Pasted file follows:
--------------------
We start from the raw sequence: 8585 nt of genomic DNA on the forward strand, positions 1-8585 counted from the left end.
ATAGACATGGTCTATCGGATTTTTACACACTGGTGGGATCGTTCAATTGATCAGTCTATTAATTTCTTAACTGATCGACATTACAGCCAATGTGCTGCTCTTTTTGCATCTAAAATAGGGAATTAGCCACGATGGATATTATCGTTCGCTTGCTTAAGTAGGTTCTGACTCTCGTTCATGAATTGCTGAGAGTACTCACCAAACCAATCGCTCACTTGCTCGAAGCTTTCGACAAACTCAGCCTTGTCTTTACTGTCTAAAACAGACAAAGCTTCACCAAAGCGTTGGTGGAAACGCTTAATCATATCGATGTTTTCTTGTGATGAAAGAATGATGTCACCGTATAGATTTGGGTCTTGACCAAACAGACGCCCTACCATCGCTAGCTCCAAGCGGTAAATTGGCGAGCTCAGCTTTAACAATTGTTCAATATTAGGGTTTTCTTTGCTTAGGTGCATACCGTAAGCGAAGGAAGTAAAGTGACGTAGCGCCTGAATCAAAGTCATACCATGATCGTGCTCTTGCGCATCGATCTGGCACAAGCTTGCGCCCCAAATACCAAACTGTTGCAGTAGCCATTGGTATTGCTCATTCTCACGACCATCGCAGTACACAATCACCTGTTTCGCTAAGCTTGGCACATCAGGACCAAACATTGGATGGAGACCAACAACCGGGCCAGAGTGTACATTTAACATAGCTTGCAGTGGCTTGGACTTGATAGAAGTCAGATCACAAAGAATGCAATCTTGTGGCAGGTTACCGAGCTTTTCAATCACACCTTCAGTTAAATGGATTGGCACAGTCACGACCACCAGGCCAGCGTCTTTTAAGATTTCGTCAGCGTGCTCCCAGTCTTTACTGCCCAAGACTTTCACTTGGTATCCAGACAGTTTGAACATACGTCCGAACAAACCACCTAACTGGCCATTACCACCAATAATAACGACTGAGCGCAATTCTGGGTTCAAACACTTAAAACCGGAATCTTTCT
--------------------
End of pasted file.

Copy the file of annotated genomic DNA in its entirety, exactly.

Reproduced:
We start from the raw sequence: 8585 nt of genomic DNA on the forward strand, positions 1-8585 counted from the left end.
ATAGACATGGTCTATCGGATTTTTACACACTGGTGGGATCGTTCAATTGATCAGTCTATTAATTTCTTAACTGATCGACATTACAGCCAATGTGCTGCTCTTTTTGCATCTAAAATAGGGAATTAGCCACGATGGATATTATCGTTCGCTTGCTTAAGTAGGTTCTGACTCTCGTTCATGAATTGCTGAGAGTACTCACCAAACCAATCGCTCACTTGCTCGAAGCTTTCGACAAACTCAGCCTTGTCTTTACTGTCTAAAACAGACAAAGCTTCACCAAAGCGTTGGTGGAAACGCTTAATCATATCGATGTTTTCTTGTGATGAAAGAATGATGTCACCGTATAGATTTGGGTCTTGACCAAACAGACGCCCTACCATCGCTAGCTCCAAGCGGTAAATTGGCGAGCTCAGCTTTAACAATTGTTCAATATTAGGGTTTTCTTTGCTTAGGTGCATACCGTAAGCGAAGGAAGTAAAGTGACGTAGCGCCTGAATCAAAGTCATACCATGATCGTGCTCTTGCGCATCGATCTGGCACAAGCTTGCGCCCCAAATACCAAACTGTTGCAGTAGCCATTGGTATTGCTCATTCTCACGACCATCGCAGTACACAATCACCTGTTTCGCTAAGCTTGGCACATCAGGACCAAACATTGGATGGAGACCAACAACCGGGCCAGAGTGTACATTTAACATAGCTTGCAGTGGCTTGGACTTGATAGAAGTCAGATCACAAAGAATGCAATCTTGTGGCAGGTTACCGAGCTTTTCAATCACACCTTCAGTTAAATGGATTGGCACAGTCACGACCACCAGGCCAGCGTCTTTTAAGATTTCGTCAGCGTGCTCCCAGTCTTTACTGCCCAAGACTTTCACTTGGTATCCAGACAGTTTGAACATACGTCCGAACAAACCACCTAACTGGCCATTACCACCAATAATAACGACTGAGCGCAATTCTGGGTTCAAACACTTAAAACCGGAATCTTTCT